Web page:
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With this force, tempted by the battering train, Charles committed the error of wasting his strength on a siege of Stirling Castle, instead of preparing to annihilate the English troops, which were in rapid advance upon him.After the Painting by BIRKET FOSTER, R.W.S.
The congress had opened at Aix-la-Chapelle early in the spring, but it did not begin its sittings till the 11th of March, 1748, Sandwich being sent thither as our Plenipotentiary. The campaign, however, opened simultaneously, and, could Cumberland and the king have managed it, war would soon have overturned the hopes of peace; but circumstances were too much for them. The Prince of Nassau, ambitious as he was of military renown, failed to bring into the field his Dutch levies; the thirty thousand Prussians, as Pelham had expected, did not appear. The Dutch, so far from furnishing the sums they had engaged for, sent to London to raise the loan of a million sterling; but London itself had ceased to be a money-lending place. The war had drained the resources even of the British capital. To complete the deadlock, Marshal Saxe advanced into the field, and showed to the world that, though Cumberland might beat an army of famine-exhausted Highlanders, he was no match for him. He completely out-generalled him, made false demonstrations against Breda, where the Allied army lay, and then suddenly concentrated his forces before Maestricht, which, it was evident, must soon fall into his hands. Maestricht secured, the highway into Holland was open.
Landor sat and heard them out, silence on his lips and wrath upon his brow. "We will go wherever you say," he reiterated immovably.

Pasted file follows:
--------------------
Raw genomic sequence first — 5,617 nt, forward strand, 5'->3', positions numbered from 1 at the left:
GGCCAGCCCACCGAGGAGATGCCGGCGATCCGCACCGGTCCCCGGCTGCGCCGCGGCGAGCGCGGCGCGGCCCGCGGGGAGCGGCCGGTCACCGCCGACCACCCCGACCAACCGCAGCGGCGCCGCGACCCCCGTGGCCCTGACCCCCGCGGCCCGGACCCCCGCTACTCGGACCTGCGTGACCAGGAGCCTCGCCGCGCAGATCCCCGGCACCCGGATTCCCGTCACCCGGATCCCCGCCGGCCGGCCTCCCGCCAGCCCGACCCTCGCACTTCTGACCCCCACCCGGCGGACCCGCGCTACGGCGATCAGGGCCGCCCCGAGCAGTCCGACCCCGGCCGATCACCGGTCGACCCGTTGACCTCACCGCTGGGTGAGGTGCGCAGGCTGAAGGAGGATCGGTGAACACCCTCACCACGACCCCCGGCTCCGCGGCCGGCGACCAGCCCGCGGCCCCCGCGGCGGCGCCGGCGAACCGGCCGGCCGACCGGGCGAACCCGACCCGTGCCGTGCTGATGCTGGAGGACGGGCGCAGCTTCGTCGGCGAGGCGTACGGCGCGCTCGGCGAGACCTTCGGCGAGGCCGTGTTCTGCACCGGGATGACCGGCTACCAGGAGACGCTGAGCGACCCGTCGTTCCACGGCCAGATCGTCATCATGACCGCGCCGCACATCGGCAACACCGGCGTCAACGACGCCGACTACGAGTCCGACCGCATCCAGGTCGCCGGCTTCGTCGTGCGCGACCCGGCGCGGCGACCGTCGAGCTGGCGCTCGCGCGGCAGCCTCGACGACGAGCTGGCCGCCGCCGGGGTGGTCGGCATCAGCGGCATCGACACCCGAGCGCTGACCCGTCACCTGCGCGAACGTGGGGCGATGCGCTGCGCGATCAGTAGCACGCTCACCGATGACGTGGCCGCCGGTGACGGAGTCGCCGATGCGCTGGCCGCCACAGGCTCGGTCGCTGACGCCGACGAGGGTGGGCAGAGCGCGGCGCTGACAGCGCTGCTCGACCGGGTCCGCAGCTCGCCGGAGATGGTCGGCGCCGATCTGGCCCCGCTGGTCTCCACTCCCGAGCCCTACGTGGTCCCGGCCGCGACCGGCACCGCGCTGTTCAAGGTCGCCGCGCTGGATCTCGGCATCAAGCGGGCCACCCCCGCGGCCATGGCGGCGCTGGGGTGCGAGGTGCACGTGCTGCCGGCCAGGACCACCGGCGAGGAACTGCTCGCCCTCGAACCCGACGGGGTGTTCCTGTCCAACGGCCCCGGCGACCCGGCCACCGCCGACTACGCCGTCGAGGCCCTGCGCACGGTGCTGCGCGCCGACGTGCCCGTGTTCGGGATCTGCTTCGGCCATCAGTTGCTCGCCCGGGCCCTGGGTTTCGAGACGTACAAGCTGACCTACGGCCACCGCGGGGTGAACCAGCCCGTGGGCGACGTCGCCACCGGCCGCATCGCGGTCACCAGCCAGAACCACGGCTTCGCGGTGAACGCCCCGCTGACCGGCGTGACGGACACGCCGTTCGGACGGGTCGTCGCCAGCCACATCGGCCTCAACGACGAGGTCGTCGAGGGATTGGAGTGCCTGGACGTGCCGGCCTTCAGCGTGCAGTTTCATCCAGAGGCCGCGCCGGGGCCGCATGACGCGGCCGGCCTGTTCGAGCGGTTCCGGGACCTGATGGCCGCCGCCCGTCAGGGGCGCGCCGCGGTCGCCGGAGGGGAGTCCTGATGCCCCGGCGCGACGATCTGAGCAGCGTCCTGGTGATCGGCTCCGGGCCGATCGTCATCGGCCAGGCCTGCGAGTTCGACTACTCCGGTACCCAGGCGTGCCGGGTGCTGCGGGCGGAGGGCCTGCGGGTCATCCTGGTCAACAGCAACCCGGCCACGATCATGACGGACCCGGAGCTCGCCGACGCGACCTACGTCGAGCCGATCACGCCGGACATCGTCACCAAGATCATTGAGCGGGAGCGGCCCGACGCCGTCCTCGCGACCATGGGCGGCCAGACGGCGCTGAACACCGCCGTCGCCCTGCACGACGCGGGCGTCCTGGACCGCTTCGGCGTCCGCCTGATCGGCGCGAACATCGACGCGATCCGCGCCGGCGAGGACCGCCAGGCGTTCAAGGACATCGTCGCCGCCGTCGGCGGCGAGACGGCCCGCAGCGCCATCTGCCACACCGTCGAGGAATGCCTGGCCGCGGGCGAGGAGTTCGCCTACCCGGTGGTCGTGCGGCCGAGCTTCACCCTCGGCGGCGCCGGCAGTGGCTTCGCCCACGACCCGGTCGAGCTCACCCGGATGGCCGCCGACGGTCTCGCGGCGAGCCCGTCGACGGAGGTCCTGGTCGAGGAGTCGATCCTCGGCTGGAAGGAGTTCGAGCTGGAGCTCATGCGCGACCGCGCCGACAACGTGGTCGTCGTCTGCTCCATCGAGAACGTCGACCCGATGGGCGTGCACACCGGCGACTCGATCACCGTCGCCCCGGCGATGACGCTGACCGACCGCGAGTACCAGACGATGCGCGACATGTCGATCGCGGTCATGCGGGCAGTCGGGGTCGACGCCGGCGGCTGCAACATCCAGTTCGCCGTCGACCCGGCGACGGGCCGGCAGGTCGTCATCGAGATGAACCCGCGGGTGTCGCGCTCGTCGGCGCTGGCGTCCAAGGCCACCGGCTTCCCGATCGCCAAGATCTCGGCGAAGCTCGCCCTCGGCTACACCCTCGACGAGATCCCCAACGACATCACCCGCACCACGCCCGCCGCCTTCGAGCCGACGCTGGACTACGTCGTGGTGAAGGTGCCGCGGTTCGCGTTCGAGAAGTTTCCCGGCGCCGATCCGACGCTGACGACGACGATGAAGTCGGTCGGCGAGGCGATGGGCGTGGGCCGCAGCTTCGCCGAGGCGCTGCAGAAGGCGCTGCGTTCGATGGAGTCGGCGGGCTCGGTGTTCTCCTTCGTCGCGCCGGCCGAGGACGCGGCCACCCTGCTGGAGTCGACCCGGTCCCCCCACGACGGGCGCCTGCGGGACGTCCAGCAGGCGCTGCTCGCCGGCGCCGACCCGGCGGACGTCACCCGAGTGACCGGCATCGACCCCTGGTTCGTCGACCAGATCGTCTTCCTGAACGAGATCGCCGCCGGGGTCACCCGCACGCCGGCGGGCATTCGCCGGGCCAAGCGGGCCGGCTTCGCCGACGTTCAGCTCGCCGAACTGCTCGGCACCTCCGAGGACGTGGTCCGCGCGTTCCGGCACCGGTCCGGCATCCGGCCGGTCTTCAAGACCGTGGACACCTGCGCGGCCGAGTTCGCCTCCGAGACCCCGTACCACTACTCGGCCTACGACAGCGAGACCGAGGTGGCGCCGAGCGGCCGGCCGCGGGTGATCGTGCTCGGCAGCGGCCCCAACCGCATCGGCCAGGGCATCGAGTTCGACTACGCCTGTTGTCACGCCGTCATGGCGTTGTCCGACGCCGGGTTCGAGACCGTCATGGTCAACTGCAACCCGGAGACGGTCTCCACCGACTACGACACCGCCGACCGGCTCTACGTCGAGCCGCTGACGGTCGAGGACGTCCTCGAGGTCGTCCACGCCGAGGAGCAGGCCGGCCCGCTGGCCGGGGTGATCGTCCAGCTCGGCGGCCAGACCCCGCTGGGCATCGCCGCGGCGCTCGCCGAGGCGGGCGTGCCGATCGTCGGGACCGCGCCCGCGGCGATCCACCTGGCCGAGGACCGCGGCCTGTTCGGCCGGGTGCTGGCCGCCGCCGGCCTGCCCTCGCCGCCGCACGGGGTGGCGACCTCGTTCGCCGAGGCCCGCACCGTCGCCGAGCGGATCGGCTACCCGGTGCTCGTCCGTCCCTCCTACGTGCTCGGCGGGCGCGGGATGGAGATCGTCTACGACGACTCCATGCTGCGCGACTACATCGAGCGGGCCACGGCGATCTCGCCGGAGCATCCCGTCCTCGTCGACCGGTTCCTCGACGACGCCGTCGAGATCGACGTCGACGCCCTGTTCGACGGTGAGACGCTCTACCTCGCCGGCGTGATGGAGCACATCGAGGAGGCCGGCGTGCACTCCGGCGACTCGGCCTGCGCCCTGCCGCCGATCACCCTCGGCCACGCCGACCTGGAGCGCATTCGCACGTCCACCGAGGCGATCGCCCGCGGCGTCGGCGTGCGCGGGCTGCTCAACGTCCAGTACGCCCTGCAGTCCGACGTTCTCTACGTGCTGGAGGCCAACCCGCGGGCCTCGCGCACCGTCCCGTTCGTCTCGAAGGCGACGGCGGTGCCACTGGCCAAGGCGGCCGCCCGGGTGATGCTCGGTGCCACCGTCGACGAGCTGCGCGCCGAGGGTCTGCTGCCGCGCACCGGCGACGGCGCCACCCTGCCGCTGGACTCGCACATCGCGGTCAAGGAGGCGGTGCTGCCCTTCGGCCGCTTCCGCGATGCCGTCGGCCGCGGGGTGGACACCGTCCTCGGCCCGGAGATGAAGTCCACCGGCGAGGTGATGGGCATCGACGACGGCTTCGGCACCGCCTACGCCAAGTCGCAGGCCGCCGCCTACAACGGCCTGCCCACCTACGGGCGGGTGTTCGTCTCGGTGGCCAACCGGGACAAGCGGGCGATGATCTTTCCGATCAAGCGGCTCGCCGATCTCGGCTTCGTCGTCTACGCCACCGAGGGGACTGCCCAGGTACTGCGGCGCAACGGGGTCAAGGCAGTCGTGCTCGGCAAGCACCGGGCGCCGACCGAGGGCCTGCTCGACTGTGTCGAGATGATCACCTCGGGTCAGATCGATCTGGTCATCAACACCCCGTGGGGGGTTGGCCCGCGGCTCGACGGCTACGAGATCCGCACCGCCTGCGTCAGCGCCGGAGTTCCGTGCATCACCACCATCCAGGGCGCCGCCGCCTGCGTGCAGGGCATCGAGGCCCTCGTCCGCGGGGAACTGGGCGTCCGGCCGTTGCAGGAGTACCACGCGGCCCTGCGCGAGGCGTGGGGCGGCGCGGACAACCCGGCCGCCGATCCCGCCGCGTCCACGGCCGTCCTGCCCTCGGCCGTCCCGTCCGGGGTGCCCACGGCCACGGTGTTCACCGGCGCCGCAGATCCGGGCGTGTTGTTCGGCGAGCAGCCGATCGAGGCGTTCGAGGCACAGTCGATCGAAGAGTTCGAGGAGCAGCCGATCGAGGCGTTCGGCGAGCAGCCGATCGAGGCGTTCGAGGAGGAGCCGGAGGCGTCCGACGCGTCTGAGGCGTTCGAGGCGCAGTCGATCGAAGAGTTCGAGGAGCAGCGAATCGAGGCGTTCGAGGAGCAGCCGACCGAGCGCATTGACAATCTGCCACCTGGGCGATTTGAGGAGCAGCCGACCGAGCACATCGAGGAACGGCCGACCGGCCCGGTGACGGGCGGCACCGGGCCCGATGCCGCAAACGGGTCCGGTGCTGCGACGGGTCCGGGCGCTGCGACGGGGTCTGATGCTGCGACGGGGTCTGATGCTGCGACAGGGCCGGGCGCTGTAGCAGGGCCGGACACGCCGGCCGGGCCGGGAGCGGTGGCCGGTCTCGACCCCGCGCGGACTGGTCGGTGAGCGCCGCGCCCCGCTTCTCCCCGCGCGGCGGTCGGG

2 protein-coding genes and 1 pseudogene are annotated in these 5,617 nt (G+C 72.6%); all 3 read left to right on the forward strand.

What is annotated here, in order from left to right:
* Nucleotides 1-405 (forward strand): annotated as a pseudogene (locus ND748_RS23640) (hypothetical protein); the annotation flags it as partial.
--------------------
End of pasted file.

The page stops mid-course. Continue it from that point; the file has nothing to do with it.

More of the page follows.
Encouraged by their success against the commercial treaty, the Whigs demanded that the Pretender, according to the Treaty of Peace, should be requested to quit France. It had been proposed by the French Court, and privately acceded to by Anne, that he should take up his residence at Bar-le-duc or Lorraine. The Duke of Lorraine had taken care to inquire whether this would be agreeable to the queen, and was assured by her Minister that it would be quite so. As his territorythough really a portion of Francewas nominally an independent territory, it seemed to comply with the terms of the Treaty; but the Whigs knew that this was a weak point, and on the 29th of June Lord Wharton, without any previous notice, moved in the Peers that the Pretender should remove from the Duke of Lorraine's dominions. The Court party was completely taken by surprise, and there was an awkward pause. At length Lord North ventured to suggest that such a request would show distrust of her Majesty; and he asked where was the Pretender to retire to, seeing that most, if not all, the Powers of Europe were on as friendly terms with the king as the Duke of Lorraine. Lord Peterborough sarcastically remarked that as the Pretender had begun his studies at Paris, he might very fitly go and finish them at Rome. No one, however, dared to oppose the motion, which was accordingly carried unanimously. On the 1st of July, only two days afterwards, General Stanhope made a similar motion in the House of Commons, which was equally afraid to oppose it, seeing that the House was still under the Triennial Act, and this was its last session. The slightest expression in favour of the Pretender would have to be answered on the hustings, and there was a long silence. Sir William Whitelock, however, was bold enough to throw out a significant remark, that he remembered the like address being formerly made to the Protector to have King Charles Stuart removed out of France, "leaving to every member's mind to suggest how soon after he returned to the throne of England notwithstanding." The addresses carried up from both Houses were received by the queen with an air of acquiescence, and with promises to do her best to have the Pretender removed. Prior, in Paris, was directed to make the wishes of the public known to the French Government. But this was merely pro forma; it was understood that there was no real earnestness on the part of the English queen or ministry. Prior, writing to Bolingbroke, said that De Torcy asked him questions, which for the best reason in the world he did not answer; as, for instance, "How can we oblige a man to go from one place when we forbid all others to receive him?" In fact, the Abb Gualtier, in his private correspondence, assures us that Bolingbroke himself suggested to the Duke of Lorraine the pretexts for eluding the very commands that he publicly sent him.